2) Could Murphy have been foreshadowing his future career of doing voice over work for Disney? Perhaps.
3) Is this the only song on his album, Love's Alright, with a guest feature and ridiculous ass video? No, sadly it's not.

What Have We Done: Bone Thugs-N-Harmony “feat.” Michael Jackson from the mixtape, The Fixtape Vol. 3 (2009)

What do the members of Bone Thugs-N-Harmony and Michael Jackson have in common besides having that hair laid like “Hawaiian Silky”?

A great concern for Mother Earth, that’s what.

Lamenting the current state of the ozone, endangered animals, and the hood with lyrics such as “What have we done to the world? (to the world, world, world)”, this song proves the old adage: “Sensitive thugs all need hugs.”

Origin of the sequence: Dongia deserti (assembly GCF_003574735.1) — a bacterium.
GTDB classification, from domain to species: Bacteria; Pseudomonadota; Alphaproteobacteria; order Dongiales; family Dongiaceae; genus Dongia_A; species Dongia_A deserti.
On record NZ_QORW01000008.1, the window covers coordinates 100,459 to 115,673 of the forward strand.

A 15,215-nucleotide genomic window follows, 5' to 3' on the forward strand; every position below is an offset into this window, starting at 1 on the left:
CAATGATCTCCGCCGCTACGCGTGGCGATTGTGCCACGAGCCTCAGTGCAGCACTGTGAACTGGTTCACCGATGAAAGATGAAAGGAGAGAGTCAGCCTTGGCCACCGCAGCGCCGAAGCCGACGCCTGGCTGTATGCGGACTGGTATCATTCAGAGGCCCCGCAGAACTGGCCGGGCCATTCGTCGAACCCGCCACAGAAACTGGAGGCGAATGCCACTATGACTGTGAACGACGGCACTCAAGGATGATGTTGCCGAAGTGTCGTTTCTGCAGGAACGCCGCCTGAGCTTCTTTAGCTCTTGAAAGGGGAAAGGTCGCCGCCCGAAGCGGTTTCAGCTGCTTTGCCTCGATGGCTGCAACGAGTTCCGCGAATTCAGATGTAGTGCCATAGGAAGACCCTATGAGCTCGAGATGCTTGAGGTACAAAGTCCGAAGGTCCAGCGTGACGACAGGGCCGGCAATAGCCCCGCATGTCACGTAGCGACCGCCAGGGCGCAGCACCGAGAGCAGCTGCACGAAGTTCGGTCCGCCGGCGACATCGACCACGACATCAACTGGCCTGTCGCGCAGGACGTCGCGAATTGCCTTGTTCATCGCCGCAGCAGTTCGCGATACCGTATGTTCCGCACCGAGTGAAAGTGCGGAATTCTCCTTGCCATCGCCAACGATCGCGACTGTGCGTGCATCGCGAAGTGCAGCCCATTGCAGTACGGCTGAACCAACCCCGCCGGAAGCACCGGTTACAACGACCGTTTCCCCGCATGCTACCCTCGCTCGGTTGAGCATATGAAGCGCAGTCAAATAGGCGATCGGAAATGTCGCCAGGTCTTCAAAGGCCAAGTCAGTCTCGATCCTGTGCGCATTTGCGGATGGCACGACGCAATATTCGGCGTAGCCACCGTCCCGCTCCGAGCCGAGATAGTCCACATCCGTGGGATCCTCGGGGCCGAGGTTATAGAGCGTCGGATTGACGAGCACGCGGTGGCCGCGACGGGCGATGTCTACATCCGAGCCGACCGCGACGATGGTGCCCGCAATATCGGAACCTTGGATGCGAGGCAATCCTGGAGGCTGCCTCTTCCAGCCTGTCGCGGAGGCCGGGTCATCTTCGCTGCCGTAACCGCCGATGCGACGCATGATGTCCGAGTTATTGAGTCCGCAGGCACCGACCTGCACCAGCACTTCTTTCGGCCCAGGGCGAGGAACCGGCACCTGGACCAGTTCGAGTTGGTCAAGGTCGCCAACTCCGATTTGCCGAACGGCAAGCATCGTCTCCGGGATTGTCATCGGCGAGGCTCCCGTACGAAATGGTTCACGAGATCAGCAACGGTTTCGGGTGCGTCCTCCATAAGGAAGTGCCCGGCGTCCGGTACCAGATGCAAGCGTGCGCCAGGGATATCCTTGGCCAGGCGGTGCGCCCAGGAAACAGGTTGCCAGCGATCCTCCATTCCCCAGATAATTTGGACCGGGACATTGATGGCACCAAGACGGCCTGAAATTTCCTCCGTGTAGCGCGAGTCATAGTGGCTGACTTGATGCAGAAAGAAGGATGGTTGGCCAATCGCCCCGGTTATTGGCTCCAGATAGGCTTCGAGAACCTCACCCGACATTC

The Mayor and the People/A Black Suite: Carl B. Stokes and Oliver Nelson from the album, The Mayor and the People (1970)

I imagine that Cleveland, OH natives, Bone Thugs-N-Harmony would be proud to know that their city is probably featured as fact #62 on that “101 Black History Facts You Didn’t Know” email your technologically savvy aunt sent you just in time for Black History Month. In 1967, Stokes was sworn in as mayor of Cleveland, and as a result became the first Black mayor of a major American city. To celebrate this milestone, Stokes later recorded an album featuring one of his press conferences on one side, and his recital of spirituals and the poetry of Langston Hughes to the original compositions of jazz composer and tenor saxophonist, Oliver Nelson on the other.

So how does the first Black mayor of a major American city connect to Rick James, you ask?

They’re cousins.

This concludes Six Degrees of Separation: The Rick James Edition.

Originally Posted 1/28/2013